Business Banking

What is a good business credit score?

The most popular credit reporting companies, including Experian and Dun & Bradstreet, rank business credit scores from 1 to 100. The higher the value, the better your company’s creditworthiness.

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The most popular credit reporting companies, including Experian and Dun & Bradstreet, rank business credit scores from 1 to 100. The higher the value, the better your company’s creditworthiness. Thus, a good business credit score is a number that tends close to 100.

For example, a good business credit score under Dun & Bradstreet’s PayDex ranking starts from 80 all through 100. If you’re using Experian’s Intelliscore Plus, then a good business credit score is any value between 76 and 100.

Business credit score range based on reporting company

PayDex by Dun & Bradstreet

Intelliscore Plus by Experian

SBSS by FICO

While the business credit score range used by PayDex and Intelliscore maxes out at 100, FICO SBSS uses a range from 0 to 300. The higher the value, the more creditworthy your business is. Most lenders will require a FICO SBSS score of at least 40 before extending loans and credit facilities. For example, you can prequalify for an SBA 7 (a) loan with a 140 or more. Some lenders, particularly commercial banks, may need a higher value of 160 or more. However, in most scenarios, the magic number to work with is 140.

The bottom line

Unlike personal credit score which is pretty much standardized, business credit ranking varies depending on the reporting company. Therefore, to know your company’s exact credit score, consider checking reports from the three main business credit bureaus (i.e., Experian, Dun & Bradstreet, and FICO SBSS). Nonetheless, a higher score will always indicate a better standing in creditworthiness. That’s what you want for your business. Check out this article for more information on how business credit works and where you can find a sample report.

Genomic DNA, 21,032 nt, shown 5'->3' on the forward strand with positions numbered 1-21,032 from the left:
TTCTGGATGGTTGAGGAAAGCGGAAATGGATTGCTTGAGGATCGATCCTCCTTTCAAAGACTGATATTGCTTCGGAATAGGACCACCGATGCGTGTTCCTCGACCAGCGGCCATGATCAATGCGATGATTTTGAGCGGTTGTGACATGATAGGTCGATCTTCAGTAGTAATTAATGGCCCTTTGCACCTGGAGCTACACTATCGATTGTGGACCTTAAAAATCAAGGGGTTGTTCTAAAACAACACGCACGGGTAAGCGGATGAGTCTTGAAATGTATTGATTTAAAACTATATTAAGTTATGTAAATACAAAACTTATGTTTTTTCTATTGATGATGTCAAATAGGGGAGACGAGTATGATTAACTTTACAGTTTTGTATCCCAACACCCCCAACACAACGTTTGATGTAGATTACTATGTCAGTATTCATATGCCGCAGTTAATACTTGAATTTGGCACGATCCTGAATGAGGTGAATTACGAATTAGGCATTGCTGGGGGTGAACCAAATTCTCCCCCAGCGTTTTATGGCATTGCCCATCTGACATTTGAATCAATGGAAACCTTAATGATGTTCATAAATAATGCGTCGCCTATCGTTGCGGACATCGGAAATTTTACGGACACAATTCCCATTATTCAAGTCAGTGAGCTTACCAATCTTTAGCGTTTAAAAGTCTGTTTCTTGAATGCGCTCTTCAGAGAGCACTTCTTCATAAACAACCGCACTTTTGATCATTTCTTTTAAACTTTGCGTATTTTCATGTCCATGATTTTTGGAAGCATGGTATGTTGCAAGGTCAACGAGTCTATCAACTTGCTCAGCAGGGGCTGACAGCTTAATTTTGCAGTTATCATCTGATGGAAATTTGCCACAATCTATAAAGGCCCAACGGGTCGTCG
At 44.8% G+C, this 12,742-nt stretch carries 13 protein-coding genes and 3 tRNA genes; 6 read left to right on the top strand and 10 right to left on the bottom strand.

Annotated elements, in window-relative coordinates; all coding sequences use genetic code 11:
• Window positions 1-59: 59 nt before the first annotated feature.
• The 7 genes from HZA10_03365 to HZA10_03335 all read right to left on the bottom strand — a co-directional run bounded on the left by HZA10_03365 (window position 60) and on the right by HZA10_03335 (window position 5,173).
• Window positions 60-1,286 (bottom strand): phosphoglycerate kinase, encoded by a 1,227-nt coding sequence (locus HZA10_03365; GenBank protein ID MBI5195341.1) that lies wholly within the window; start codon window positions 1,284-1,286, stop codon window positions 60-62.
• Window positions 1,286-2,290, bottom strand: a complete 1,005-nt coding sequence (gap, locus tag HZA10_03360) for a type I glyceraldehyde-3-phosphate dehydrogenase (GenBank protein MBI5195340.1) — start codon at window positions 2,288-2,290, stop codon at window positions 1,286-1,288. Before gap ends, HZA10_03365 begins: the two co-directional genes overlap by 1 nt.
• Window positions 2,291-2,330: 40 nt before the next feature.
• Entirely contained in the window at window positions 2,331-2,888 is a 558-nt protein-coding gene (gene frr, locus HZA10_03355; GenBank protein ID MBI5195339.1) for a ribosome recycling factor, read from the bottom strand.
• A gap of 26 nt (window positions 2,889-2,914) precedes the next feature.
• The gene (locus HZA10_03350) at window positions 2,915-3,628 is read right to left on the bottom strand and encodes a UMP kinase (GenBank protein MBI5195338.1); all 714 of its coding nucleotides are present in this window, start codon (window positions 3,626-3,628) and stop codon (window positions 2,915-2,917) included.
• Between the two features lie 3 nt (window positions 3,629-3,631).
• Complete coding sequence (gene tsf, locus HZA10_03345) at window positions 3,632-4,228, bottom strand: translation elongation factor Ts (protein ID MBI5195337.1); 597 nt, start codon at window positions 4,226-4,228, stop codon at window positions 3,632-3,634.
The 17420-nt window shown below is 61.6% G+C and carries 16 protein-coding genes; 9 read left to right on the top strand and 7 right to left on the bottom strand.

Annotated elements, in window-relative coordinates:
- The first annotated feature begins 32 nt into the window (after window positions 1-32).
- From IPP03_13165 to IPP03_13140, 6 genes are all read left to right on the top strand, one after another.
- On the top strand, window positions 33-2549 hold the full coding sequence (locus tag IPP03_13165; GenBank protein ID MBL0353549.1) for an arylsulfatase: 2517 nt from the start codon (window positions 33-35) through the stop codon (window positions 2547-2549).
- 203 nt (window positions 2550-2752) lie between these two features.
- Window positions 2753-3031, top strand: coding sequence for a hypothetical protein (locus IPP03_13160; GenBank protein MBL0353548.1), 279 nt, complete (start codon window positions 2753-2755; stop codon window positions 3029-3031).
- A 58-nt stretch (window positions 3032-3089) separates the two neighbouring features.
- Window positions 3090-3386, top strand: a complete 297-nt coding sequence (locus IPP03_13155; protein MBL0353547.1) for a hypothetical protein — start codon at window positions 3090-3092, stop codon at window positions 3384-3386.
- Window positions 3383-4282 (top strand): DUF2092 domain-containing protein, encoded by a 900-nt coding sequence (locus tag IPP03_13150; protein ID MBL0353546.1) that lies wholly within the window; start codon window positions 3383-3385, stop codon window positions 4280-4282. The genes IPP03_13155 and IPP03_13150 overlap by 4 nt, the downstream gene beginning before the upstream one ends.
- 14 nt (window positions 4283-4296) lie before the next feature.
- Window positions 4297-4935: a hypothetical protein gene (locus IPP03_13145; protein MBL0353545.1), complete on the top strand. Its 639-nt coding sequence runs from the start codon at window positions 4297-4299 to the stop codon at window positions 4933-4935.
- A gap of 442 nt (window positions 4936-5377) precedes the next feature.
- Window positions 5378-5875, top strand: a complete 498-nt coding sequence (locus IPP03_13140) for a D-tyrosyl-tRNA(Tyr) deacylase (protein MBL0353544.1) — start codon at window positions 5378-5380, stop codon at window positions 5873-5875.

Why is a good business credit score important?

With a good credit score, you can get access to a wider variety of credit facilities, lower interest rates, good credit terms, and an excellent relationship with your creditors. Here’s a more detailed explanation why a good business credit score matters:

Your business will easily qualify for loans

As a small business owner, almost every lender will check your personal and business credit before approving your business’s loan application. This helps them determine if you’re a diligent creditor who pays debts on time.

Most of them will be hesitant to lend your business money if they discover that your business has a poor credit history. Usually, a bad credit indicates that you won’t be able to make timely payments, or you may default the loan altogether.

Generally speaking, your business will qualify for most loans with a PayDex score of 80, Intelliscore of 76, or FICO SBSS of 160. Some lenders may consider a slightly lower score, especially for certain types of credit like business line of credit and business credit card.

Your business will qualify for more types of loans

Qualifying for a loan is great, but qualifying for various types of loans is even better. You get to choose a loan product that meets your financial needs and suits your cash flow.